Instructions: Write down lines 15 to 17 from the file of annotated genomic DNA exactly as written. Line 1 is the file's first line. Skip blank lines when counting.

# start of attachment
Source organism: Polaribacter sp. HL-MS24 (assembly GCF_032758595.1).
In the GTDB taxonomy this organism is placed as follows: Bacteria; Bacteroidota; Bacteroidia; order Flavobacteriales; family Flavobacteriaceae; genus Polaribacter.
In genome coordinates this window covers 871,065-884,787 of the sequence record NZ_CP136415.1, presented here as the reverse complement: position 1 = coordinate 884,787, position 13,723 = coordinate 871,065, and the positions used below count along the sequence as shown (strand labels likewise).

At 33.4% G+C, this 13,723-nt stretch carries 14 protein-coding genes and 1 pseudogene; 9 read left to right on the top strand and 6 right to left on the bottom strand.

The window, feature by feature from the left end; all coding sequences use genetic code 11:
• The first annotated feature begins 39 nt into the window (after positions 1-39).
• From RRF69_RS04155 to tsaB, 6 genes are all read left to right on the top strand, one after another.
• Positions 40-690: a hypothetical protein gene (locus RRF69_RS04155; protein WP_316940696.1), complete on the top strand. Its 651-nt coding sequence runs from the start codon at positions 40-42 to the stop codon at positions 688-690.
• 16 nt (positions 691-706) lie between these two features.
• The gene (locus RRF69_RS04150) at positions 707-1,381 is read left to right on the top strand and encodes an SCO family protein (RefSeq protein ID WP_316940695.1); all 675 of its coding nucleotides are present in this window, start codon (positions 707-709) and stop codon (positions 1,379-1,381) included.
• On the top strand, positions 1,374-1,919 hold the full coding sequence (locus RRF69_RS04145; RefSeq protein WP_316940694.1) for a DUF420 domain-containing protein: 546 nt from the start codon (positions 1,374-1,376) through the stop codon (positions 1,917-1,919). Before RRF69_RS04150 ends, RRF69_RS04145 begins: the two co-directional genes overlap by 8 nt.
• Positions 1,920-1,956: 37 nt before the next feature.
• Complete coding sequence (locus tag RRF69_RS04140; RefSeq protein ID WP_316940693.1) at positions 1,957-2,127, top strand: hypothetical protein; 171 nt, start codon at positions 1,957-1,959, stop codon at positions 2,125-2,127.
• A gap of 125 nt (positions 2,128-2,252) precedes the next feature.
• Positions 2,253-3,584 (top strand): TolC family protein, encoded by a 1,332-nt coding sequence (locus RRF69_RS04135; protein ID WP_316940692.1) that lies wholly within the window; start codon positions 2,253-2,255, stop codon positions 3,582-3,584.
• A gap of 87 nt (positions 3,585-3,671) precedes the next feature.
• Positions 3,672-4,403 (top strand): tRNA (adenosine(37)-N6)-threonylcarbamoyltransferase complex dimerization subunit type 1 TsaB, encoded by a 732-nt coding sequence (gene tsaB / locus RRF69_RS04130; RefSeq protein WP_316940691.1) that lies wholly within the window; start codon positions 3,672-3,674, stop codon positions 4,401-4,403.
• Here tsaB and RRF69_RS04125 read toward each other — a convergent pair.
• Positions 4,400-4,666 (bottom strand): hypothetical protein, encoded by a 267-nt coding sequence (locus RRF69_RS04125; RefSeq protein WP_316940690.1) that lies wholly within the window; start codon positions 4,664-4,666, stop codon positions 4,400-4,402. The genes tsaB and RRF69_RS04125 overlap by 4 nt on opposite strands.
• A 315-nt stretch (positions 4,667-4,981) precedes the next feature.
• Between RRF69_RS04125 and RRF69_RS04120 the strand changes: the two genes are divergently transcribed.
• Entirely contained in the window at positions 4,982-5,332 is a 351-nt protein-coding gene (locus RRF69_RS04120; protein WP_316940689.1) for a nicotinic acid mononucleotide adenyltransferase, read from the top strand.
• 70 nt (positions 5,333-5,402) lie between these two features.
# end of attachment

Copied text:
• Positions 2,253-3,584 (top strand): TolC family protein, encoded by a 1,332-nt coding sequence (locus RRF69_RS04135; protein ID WP_316940692.1) that lies wholly within the window; start codon positions 2,253-2,255, stop codon positions 3,582-3,584.
• A gap of 87 nt (positions 3,585-3,671) precedes the next feature.
• Positions 3,672-4,403 (top strand): tRNA (adenosine(37)-N6)-threonylcarbamoyltransferase complex dimerization subunit type 1 TsaB, encoded by a 732-nt coding sequence (gene tsaB / locus RRF69_RS04130; RefSeq protein WP_316940691.1) that lies wholly within the window; start codon positions 3,672-3,674, stop codon positions 4,401-4,403.